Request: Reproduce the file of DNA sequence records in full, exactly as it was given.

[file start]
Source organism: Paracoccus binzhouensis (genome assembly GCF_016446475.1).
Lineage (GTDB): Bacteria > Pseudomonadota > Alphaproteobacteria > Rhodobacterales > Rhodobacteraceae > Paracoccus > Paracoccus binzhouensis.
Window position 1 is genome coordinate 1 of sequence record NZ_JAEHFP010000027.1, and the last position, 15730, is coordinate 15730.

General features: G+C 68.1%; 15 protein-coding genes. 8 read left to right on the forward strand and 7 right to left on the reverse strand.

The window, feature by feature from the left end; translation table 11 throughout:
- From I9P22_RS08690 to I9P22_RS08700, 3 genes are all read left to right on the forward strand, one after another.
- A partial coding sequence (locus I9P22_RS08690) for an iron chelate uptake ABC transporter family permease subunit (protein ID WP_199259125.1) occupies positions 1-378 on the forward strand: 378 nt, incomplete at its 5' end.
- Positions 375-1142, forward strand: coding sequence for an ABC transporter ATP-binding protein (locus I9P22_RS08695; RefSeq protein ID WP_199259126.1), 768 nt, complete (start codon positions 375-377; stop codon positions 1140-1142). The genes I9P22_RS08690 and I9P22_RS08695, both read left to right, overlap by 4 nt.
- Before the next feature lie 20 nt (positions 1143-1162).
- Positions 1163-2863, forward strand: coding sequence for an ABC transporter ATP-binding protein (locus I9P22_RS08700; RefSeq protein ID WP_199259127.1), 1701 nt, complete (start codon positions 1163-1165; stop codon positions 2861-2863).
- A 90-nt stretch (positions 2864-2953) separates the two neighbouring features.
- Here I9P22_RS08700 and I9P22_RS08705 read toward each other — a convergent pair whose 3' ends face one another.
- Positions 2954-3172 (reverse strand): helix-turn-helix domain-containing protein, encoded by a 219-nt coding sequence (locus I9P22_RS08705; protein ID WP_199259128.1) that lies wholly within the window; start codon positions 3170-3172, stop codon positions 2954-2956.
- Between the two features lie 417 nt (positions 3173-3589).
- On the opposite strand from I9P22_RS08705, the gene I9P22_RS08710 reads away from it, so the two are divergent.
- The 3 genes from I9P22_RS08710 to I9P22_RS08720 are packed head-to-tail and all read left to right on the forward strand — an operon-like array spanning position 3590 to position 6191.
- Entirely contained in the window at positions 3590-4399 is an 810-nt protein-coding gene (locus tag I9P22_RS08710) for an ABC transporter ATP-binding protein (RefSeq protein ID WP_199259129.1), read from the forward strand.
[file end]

Source organism: Paracoccus binzhouensis (genome assembly GCF_016446475.1).
Lineage (GTDB): Bacteria > Pseudomonadota > Alphaproteobacteria > Rhodobacterales > Rhodobacteraceae > Paracoccus > Paracoccus binzhouensis.
Window position 1 is genome coordinate 1 of sequence record NZ_JAEHFP010000027.1, and the last position, 15730, is coordinate 15730.

General features: G+C 68.1%; 15 protein-coding genes. 8 read left to right on the forward strand and 7 right to left on the reverse strand.

The window, feature by feature from the left end; translation table 11 throughout:
- From I9P22_RS08690 to I9P22_RS08700, 3 genes are all read left to right on the forward strand, one after another.
- A partial coding sequence (locus I9P22_RS08690) for an iron chelate uptake ABC transporter family permease subunit (protein ID WP_199259125.1) occupies positions 1-378 on the forward strand: 378 nt, incomplete at its 5' end.
- Positions 375-1142, forward strand: coding sequence for an ABC transporter ATP-binding protein (locus I9P22_RS08695; RefSeq protein ID WP_199259126.1), 768 nt, complete (start codon positions 375-377; stop codon positions 1140-1142). The genes I9P22_RS08690 and I9P22_RS08695, both read left to right, overlap by 4 nt.
- Before the next feature lie 20 nt (positions 1143-1162).
- Positions 1163-2863, forward strand: coding sequence for an ABC transporter ATP-binding protein (locus I9P22_RS08700; RefSeq protein ID WP_199259127.1), 1701 nt, complete (start codon positions 1163-1165; stop codon positions 2861-2863).
- A 90-nt stretch (positions 2864-2953) separates the two neighbouring features.
- Here I9P22_RS08700 and I9P22_RS08705 read toward each other — a convergent pair whose 3' ends face one another.
- Positions 2954-3172 (reverse strand): helix-turn-helix domain-containing protein, encoded by a 219-nt coding sequence (locus I9P22_RS08705; protein ID WP_199259128.1) that lies wholly within the window; start codon positions 3170-3172, stop codon positions 2954-2956.
- Between the two features lie 417 nt (positions 3173-3589).
- On the opposite strand from I9P22_RS08705, the gene I9P22_RS08710 reads away from it, so the two are divergent.
- The 3 genes from I9P22_RS08710 to I9P22_RS08720 are packed head-to-tail and all read left to right on the forward strand — an operon-like array spanning position 3590 to position 6191.
- Entirely contained in the window at positions 3590-4399 is an 810-nt protein-coding gene (locus tag I9P22_RS08710) for an ABC transporter ATP-binding protein (RefSeq protein ID WP_199259129.1), read from the forward strand.